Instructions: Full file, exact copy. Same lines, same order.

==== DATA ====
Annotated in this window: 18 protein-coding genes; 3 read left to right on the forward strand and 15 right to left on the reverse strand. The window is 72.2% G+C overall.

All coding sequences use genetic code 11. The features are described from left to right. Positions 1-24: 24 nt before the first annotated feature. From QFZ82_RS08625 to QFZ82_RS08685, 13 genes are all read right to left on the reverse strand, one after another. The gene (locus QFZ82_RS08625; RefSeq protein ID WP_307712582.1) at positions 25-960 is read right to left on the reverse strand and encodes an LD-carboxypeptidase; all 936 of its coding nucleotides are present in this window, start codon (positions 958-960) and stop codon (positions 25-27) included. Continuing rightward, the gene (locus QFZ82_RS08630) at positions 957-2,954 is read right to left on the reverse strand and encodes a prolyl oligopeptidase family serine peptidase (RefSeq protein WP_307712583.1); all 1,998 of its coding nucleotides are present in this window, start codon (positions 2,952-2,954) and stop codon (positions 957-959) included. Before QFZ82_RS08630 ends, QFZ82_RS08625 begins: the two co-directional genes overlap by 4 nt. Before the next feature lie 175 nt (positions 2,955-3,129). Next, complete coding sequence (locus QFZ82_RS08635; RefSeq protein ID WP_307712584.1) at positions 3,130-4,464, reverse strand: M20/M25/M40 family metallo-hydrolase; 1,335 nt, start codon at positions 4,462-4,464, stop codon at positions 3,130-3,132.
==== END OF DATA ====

Annotated in this window: 18 protein-coding genes; 3 read left to right on the forward strand and 15 right to left on the reverse strand. The window is 72.2% G+C overall.

All coding sequences use genetic code 11. The features are described from left to right. Positions 1-24: 24 nt before the first annotated feature. From QFZ82_RS08625 to QFZ82_RS08685, 13 genes are all read right to left on the reverse strand, one after another. The gene (locus QFZ82_RS08625; RefSeq protein ID WP_307712582.1) at positions 25-960 is read right to left on the reverse strand and encodes an LD-carboxypeptidase; all 936 of its coding nucleotides are present in this window, start codon (positions 958-960) and stop codon (positions 25-27) included. Continuing rightward, the gene (locus QFZ82_RS08630) at positions 957-2,954 is read right to left on the reverse strand and encodes a prolyl oligopeptidase family serine peptidase (RefSeq protein WP_307712583.1); all 1,998 of its coding nucleotides are present in this window, start codon (positions 2,952-2,954) and stop codon (positions 957-959) included. Before QFZ82_RS08630 ends, QFZ82_RS08625 begins: the two co-directional genes overlap by 4 nt. Before the next feature lie 175 nt (positions 2,955-3,129). Next, complete coding sequence (locus QFZ82_RS08635; RefSeq protein ID WP_307712584.1) at positions 3,130-4,464, reverse strand: M20/M25/M40 family metallo-hydrolase; 1,335 nt, start codon at positions 4,462-4,464, stop codon at positions 3,130-3,132.